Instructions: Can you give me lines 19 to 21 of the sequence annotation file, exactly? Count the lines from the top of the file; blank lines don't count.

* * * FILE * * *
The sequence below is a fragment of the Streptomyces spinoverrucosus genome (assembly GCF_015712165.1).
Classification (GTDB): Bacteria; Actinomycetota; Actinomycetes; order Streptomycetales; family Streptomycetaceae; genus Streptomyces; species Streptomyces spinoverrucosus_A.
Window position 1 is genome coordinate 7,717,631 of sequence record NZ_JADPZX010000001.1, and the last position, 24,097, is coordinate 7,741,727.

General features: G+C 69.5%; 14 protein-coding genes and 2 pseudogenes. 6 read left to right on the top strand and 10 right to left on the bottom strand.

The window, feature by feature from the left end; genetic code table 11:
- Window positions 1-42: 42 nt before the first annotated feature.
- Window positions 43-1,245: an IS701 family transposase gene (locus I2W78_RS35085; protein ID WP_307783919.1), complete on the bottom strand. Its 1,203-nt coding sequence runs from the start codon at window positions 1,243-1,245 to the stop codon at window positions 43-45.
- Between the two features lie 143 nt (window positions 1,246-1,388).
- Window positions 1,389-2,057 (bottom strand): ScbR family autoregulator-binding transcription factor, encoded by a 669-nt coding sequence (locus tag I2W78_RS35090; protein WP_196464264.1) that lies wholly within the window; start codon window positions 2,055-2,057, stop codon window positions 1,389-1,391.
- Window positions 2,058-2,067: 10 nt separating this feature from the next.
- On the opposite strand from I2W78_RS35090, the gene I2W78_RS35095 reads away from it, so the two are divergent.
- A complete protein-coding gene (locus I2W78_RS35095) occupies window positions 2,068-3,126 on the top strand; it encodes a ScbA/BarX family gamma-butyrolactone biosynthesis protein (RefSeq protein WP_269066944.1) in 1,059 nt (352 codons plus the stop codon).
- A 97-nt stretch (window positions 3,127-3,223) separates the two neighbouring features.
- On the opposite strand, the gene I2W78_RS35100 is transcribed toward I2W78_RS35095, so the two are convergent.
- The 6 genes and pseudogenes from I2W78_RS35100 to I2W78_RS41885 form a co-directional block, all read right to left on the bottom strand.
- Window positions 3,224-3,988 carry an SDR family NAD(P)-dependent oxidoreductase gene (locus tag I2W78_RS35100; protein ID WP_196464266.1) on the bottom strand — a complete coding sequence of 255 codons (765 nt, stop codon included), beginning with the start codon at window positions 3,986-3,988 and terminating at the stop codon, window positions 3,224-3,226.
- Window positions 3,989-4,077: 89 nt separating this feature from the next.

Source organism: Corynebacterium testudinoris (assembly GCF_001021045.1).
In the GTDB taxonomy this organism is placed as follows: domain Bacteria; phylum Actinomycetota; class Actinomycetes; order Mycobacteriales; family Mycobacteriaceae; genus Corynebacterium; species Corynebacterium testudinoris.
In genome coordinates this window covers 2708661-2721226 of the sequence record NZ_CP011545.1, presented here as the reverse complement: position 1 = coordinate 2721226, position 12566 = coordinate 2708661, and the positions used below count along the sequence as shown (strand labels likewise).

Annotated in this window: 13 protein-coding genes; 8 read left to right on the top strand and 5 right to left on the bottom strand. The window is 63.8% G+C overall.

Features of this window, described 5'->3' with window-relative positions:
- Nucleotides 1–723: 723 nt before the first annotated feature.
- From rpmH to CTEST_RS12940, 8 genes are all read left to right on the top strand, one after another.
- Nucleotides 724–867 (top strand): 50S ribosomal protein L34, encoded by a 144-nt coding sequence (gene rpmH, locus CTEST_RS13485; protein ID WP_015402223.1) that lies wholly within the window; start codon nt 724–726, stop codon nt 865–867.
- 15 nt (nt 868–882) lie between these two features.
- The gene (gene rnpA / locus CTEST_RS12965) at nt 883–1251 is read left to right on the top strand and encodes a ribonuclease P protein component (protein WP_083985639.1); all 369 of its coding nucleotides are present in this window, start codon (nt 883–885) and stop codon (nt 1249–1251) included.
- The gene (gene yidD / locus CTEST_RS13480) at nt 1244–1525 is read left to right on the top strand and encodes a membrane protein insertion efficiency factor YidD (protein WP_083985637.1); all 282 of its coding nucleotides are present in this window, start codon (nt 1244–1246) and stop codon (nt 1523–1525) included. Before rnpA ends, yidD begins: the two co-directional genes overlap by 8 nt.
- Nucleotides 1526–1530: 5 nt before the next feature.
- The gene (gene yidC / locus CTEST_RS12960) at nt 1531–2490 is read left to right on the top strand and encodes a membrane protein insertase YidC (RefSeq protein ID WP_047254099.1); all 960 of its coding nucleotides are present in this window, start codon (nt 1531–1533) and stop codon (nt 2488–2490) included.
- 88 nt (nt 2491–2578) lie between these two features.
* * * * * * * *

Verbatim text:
In the GTDB taxonomy this organism is placed as follows: domain Bacteria; phylum Actinomycetota; class Actinomycetes; order Mycobacteriales; family Mycobacteriaceae; genus Corynebacterium; species Corynebacterium testudinoris.
In genome coordinates this window covers 2708661-2721226 of the sequence record NZ_CP011545.1, presented here as the reverse complement: position 1 = coordinate 2721226, position 12566 = coordinate 2708661, and the positions used below count along the sequence as shown (strand labels likewise).

Annotated in this window: 13 protein-coding genes; 8 read left to right on the top strand and 5 right to left on the bottom strand. The window is 63.8% G+C overall.